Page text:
The Publishing Process


If you read my post this past Sunday, you know I said some very negative things about becoming a writer. Not that I wanted to discourage anyone who has real potential, but to challenge would-be authors to realize the fact that writing a book is a lot of work. And completing a rough draft is just the first of many milestones on the road to publication–or oblivion.

Today, I want to talk about some of what’s involved in having a book published the traditional way–as compared with self-publishing. With two novels published and a third coming out on November 25, I’ve had experience with both large and small publishers.

Although there’s a huge difference between the two, the goals of each are the same: to turn out good books and make money doing it. It would be foolish to criticize publishers for trying to make a profit; what good can they do anyone if they go bankrupt? I understand that only 20% of the books published today are sufficiently successful to pay for pay for themselves–and to pay for the 80% that are not.

No publisher–large or small–has found the secret to publishing only winners, but the larger companies don’t seem to be as willing to take a chance on newcomers as the smaller ones. So smaller presses are often the way for a new writer to go until he’s well established…and sometimes far beyond that if his experience with that company has been good.

Probably the biggest difference between the large publishers and the small ones is financial. Releasing a book costs many thousands of dollars. The larger publishers have deeper pockets, and they’re willing to spend what’s needed if they believe in a book, no matter how unpredictable the outcome may be.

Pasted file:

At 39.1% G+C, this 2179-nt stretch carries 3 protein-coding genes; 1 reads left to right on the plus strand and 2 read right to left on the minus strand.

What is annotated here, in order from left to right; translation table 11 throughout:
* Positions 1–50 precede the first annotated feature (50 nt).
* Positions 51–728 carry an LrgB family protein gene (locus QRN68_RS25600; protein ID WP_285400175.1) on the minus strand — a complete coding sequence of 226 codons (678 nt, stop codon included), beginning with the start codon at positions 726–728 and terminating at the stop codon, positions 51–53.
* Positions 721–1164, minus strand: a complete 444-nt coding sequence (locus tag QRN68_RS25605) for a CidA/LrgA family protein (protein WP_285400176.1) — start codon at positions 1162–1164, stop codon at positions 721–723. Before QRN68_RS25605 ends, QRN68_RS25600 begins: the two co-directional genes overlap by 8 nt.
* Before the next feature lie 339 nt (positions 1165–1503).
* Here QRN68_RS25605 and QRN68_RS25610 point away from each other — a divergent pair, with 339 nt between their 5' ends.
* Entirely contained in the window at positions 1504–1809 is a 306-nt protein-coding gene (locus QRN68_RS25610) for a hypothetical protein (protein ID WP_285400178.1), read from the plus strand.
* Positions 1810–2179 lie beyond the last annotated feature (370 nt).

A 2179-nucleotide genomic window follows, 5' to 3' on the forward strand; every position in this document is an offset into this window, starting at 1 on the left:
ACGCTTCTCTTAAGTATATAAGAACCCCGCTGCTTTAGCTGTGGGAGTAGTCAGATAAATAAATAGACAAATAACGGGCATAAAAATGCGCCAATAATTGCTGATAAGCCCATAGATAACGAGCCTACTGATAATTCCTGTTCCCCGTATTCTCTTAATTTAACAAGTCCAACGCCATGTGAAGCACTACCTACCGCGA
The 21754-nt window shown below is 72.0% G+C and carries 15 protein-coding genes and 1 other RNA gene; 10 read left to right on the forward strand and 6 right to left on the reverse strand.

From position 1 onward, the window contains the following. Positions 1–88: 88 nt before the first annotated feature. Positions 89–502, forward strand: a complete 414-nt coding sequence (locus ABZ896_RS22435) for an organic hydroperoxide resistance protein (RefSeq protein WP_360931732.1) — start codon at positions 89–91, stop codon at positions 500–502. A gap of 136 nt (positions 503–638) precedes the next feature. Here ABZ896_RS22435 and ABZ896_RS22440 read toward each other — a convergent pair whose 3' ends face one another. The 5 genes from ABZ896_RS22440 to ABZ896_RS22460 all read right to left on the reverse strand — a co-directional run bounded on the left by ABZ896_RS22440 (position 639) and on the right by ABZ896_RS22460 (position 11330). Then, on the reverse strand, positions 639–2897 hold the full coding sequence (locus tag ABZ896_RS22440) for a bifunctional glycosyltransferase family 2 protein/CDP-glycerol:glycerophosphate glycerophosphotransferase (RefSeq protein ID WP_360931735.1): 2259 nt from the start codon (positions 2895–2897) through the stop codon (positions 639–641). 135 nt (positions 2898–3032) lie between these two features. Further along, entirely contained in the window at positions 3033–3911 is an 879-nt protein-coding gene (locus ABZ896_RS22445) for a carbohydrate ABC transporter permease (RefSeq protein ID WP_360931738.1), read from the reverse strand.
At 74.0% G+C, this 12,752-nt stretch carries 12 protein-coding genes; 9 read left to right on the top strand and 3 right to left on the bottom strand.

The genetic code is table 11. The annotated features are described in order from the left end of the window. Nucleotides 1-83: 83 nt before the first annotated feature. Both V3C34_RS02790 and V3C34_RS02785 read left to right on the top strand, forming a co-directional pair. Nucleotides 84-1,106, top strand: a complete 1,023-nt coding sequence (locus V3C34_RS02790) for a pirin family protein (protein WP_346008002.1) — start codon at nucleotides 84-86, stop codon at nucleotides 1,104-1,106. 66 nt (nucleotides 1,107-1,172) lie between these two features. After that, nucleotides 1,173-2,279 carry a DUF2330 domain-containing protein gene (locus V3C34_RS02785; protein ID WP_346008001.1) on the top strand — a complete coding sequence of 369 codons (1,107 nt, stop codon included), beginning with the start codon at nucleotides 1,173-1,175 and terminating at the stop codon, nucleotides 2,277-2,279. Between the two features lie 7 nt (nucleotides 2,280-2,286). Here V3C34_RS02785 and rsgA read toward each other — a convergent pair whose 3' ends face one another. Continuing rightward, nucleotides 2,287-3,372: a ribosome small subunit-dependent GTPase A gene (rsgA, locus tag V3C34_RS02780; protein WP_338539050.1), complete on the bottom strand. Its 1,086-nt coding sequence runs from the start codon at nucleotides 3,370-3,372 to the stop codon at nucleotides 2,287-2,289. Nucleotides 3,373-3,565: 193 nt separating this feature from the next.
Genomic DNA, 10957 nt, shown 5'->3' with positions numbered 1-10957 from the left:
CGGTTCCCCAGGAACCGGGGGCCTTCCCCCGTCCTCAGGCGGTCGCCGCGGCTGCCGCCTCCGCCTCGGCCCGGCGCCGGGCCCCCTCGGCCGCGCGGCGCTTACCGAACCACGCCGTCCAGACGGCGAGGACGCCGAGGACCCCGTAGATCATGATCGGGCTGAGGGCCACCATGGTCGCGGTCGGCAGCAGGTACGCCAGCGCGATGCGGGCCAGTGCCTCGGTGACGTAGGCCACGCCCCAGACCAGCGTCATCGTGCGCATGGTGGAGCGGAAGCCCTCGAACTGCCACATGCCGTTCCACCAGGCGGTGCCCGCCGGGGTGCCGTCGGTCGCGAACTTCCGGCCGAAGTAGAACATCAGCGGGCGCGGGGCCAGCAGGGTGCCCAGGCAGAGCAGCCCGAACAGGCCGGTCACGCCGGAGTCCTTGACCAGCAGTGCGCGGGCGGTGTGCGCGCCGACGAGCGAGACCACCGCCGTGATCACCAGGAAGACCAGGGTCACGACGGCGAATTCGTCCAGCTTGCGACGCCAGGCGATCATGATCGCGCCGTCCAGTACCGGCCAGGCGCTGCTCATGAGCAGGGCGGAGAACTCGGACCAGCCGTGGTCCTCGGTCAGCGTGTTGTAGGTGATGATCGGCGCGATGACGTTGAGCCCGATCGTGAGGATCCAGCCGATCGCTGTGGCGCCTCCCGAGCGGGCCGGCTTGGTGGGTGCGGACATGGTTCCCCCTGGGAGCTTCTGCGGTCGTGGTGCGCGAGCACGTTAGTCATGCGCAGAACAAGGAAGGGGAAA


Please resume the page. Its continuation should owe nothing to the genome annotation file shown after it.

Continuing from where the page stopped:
Smaller publishers can’t afford to take as much of a chance. They must get as much mileage as they can from a much smaller money pool. No matter how much they believe in each book and hope and pray it will be a winner, they must keep their costs to a minimum.

Many small publishers now use POD (Print on Demand) to save the cost of printing and warehousing multiple copies of a book that may never sell. POD allows the smaller publishers to print one book at a time–as needed. The cost per book is higher, but if they can keep the word count of the books in their catalog at a reasonable level (for example, a maximum of 80,000 words), the cost isn’t more than most readers are willing to pay.

The larger publishers provide perks the smaller ones can’t afford. The most obvious are advances (an advance is like a salesman’s draw on commission) and free promotional copies of the book.

But the smaller publishers can offer authors appreciably higher royalties and allow the author to purchase copies of his book at a considerable discount. Moreover, their authors have the advantage of knowing their books will never go out of print. Not with each book existing only electronically somewhere rather than taking up valuable warehouse room.

My experiences with a larger and a smaller publisher have been good. Despite their differences, both turn out quality books, and that’s the bottom line. For me, anyhow.

Any questions? Comments? I’d love to hear from you.


I’ll be back again on Sunday. If you’d like to receive my posts by email, just go to “Follow Blog via Email” at the upper right.

“On Aging Gracelessly” isn’t my only blog. I post lyrics of the Christian songs I’ve written over the last fifty years on “As I Come Singing”–check it out HERE. Free lead sheets (tune, words, and chords) are available for many of them. View the list HERE.

Be on the lookout for my next novel, The Devil and Pastor Gus, which releases on November 25. Check it out here on Amazon and pre-order a copy if you like.

Best regards,



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